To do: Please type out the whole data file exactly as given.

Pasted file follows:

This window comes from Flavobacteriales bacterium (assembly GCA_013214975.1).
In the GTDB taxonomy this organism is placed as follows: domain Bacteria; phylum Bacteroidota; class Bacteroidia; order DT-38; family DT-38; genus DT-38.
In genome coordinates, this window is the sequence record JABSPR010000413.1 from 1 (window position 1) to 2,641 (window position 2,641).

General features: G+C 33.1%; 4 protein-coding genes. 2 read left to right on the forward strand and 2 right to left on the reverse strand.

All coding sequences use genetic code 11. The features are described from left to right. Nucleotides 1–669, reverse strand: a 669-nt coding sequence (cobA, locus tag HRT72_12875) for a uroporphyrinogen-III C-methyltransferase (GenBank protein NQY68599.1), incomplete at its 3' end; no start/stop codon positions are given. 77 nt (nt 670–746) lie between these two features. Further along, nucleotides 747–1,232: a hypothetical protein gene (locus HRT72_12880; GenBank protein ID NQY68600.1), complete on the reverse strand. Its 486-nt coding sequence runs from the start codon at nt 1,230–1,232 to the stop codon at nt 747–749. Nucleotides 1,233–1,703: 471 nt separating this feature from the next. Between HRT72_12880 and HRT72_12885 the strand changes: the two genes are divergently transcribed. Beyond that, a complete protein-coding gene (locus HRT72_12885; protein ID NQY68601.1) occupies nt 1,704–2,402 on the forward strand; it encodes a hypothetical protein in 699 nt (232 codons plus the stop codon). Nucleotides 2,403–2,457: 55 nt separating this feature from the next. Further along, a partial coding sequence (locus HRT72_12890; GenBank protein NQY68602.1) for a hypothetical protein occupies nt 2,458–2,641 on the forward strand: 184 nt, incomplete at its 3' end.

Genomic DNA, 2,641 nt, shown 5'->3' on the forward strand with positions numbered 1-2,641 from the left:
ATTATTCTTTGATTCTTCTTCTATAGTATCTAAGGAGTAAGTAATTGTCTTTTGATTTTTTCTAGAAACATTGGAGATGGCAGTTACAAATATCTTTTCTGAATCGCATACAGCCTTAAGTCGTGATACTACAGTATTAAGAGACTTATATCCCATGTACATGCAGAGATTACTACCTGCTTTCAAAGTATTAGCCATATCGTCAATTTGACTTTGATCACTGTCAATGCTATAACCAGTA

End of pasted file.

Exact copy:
This window comes from Flavobacteriales bacterium (assembly GCA_013214975.1).
In the GTDB taxonomy this organism is placed as follows: domain Bacteria; phylum Bacteroidota; class Bacteroidia; order DT-38; family DT-38; genus DT-38.
In genome coordinates, this window is the sequence record JABSPR010000413.1 from 1 (window position 1) to 2,641 (window position 2,641).

General features: G+C 33.1%; 4 protein-coding genes. 2 read left to right on the forward strand and 2 right to left on the reverse strand.

All coding sequences use genetic code 11. The features are described from left to right. Nucleotides 1–669, reverse strand: a 669-nt coding sequence (cobA, locus tag HRT72_12875) for a uroporphyrinogen-III C-methyltransferase (GenBank protein NQY68599.1), incomplete at its 3' end; no start/stop codon positions are given. 77 nt (nt 670–746) lie between these two features. Further along, nucleotides 747–1,232: a hypothetical protein gene (locus HRT72_12880; GenBank protein ID NQY68600.1), complete on the reverse strand. Its 486-nt coding sequence runs from the start codon at nt 1,230–1,232 to the stop codon at nt 747–749. Nucleotides 1,233–1,703: 471 nt separating this feature from the next. Between HRT72_12880 and HRT72_12885 the strand changes: the two genes are divergently transcribed. Beyond that, a complete protein-coding gene (locus HRT72_12885; protein ID NQY68601.1) occupies nt 1,704–2,402 on the forward strand; it encodes a hypothetical protein in 699 nt (232 codons plus the stop codon). Nucleotides 2,403–2,457: 55 nt separating this feature from the next. Further along, a partial coding sequence (locus HRT72_12890; GenBank protein NQY68602.1) for a hypothetical protein occupies nt 2,458–2,641 on the forward strand: 184 nt, incomplete at its 3' end.

Genomic DNA, 2,641 nt, shown 5'->3' on the forward strand with positions numbered 1-2,641 from the left:
ATTATTCTTTGATTCTTCTTCTATAGTATCTAAGGAGTAAGTAATTGTCTTTTGATTTTTTCTAGAAACATTGGAGATGGCAGTTACAAATATCTTTTCTGAATCGCATACAGCCTTAAGTCGTGATACTACAGTATTAAGAGACTTATATCCCATGTACATGCAGAGATTACTACCTGCTTTCAAAGTATTAGCCATATCGTCAATTTGACTTTGATCACTGTCAATGCTATAACCAGTA